This term can be used to refer to very specific situations, such as being stuck with a certain hard-to-solve problem, being stuck in an unsatisfying relationship, or being stuck with a certain feeling.
The common denominator in all these examples is that there is a recurring emotional, behavioral, or cognitive episode. Repetitive thoughts, toxic triggers, negative emotions, or harmful behaviors mean that we’re stuck in the past with our patterns, instead of living our best life in the present.
If you feel like this applies to you, keep reading. We’re about to give you some simple tips on how to get unstuck.
Let Go of Your Negative Memories
Being stuck in the past and dragging it into our present usually has something to do with our memories. An unpleasant event that keeps occurring in our head, making us go through an emotional charge related to that situation over and over again.
Sometimes we latch on to these memories because they made a strong impression on our ego. We think about them and become overwhelmed by anxiety, depression, grief, or anger.
If holding on to negative emotions through reminiscing is what’s keeping us stuck, the best way to get unstuck is not to forget, but to focus on the feelings those particular memories create. Anger? Shame? Resentment? There is a way to discharge these emotions––and here’s how.
If there’s an emotion making you uncomfortable as you think about a past situation, try to breathe slowly and deeply, until you feel more relaxed. Keep thinking about the unpleasant memory as you let go of emotional pain and become more and more relaxed, as this will help you connect a more pleasant emotional state to the same memory.
Recognize and Let Go
Another way is to let the emotion be. Recognize that it belongs to a past situation and that it’s no longer a part of you. This may require a lot of hard inner work, but try to remember if there was anything valuable you’ve learned from it, and then let the emotion go. You are in a different place now.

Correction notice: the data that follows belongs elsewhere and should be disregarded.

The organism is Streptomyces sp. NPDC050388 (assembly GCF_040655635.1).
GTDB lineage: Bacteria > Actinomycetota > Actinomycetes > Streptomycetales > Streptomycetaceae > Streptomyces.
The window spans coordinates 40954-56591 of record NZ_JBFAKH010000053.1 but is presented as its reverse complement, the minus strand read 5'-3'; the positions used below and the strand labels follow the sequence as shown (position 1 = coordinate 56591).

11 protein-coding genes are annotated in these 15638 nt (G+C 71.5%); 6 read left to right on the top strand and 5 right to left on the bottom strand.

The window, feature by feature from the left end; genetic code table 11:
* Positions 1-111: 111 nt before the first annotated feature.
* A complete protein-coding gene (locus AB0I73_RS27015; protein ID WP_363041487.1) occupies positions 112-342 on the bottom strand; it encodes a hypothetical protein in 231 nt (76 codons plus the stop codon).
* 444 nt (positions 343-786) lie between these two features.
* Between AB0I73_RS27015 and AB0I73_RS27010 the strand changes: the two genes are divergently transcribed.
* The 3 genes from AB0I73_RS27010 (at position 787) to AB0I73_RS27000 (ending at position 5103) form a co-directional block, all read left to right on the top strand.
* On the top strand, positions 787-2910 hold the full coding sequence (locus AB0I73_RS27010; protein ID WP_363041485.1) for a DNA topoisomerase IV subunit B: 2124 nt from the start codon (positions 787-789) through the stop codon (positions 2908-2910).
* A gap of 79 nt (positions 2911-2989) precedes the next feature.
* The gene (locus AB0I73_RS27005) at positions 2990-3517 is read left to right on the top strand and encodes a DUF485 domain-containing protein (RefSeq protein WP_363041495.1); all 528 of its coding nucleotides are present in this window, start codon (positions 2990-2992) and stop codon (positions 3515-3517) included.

Meditate Through the Emotion
What we mean by this is that you can use meditative techniques to simply accept your emotion and learn how to live with it. For example, whenever you go back to a memory of an unpleasant situation, and the emotions start rolling in, try to let them sink in. Close your eyes, take a deep breath, and release all the negative energy out of your body. Picture your breath as white smoke or wind carrying the difficult emotions away.
If you’re not completely sure about what you’re feeling, but there is an overall mood bothering you whenever this particular memory pops into your mind, perhaps you could take a comfortable sitting position, and place your hand on your heart. Focus on your chest and visualize a ray of light coming out of your heart. Let the ray expand throughout your body slowly, part by part, until your whole body is glowing.
Focus on the Now
Now, you are creative, spontaneous, and the best version of yourself. By living in the moment, you are allowing your mind to realize its full potential. On the other hand, being stuck in the past can be crippling, and the best thing to do is to recognize what’s going on and to re-center yourself in the present moment.
The above-mentioned breathing exercises, meditation, and the practice of focusing on everything that is around you right now can be quite helpful. Breathing and meditation will calm your heart rate and lower your blood pressure, giving you enough space to jump back to the current reality. There are several behaviors designed to bring you closer to achieving inner balance–we call them habits for peace.
Replace Negative Beliefs
As humans, we’re quite prone to negativity bias and discouraging self-beliefs. Although scientists say that this used to be life-saving for us in the past, today, it’s just sucking the fun out of life.
I am not beautiful/I am not enough/I am not whole.
These beliefs can seriously harm our quality of life, self-esteem, and emotional well-being. The way to get rid of these fixed, self-limiting beliefs is to remember how we got stuck with them in the first place.
How did we start believing these things? Who told us they are true? Do we repeat these statements often? Did someone we deeply trust tell us these negative things? Maybe we just never heard an opposing belief or value.
Try asking yourself these questions and then meditate on them:
Is there a reason grounded in reality for you to think this way?
Why do you keep thinking these thoughts?
Will any good come out of them?
If a certain person told you these things, should you really trust them?
Is there a good enough reason to believe that things are different?
What we mean by this is that just because your parent, teacher, friend, or partner said something, it doesn’t mean it’s true. Even if they repeat themselves many times, if they’re not delivering constructive arguments, you are not obliged to trust their opinion.
Getting unstuck from a certain pattern of thoughts, beliefs, or emotions isn’t complicated––it requires work, willingness to change, and determination. All it takes is a change in mindset and reframing the experience from the past and the way you feel about it.
Forgiveness is a journey—one of acceptance, of loving yourself, of knowing you are enough and worthy. Forgiving ourselves is one of the most extraordinary acts of compassion we can extend to ourselves, and here’s how you can do this.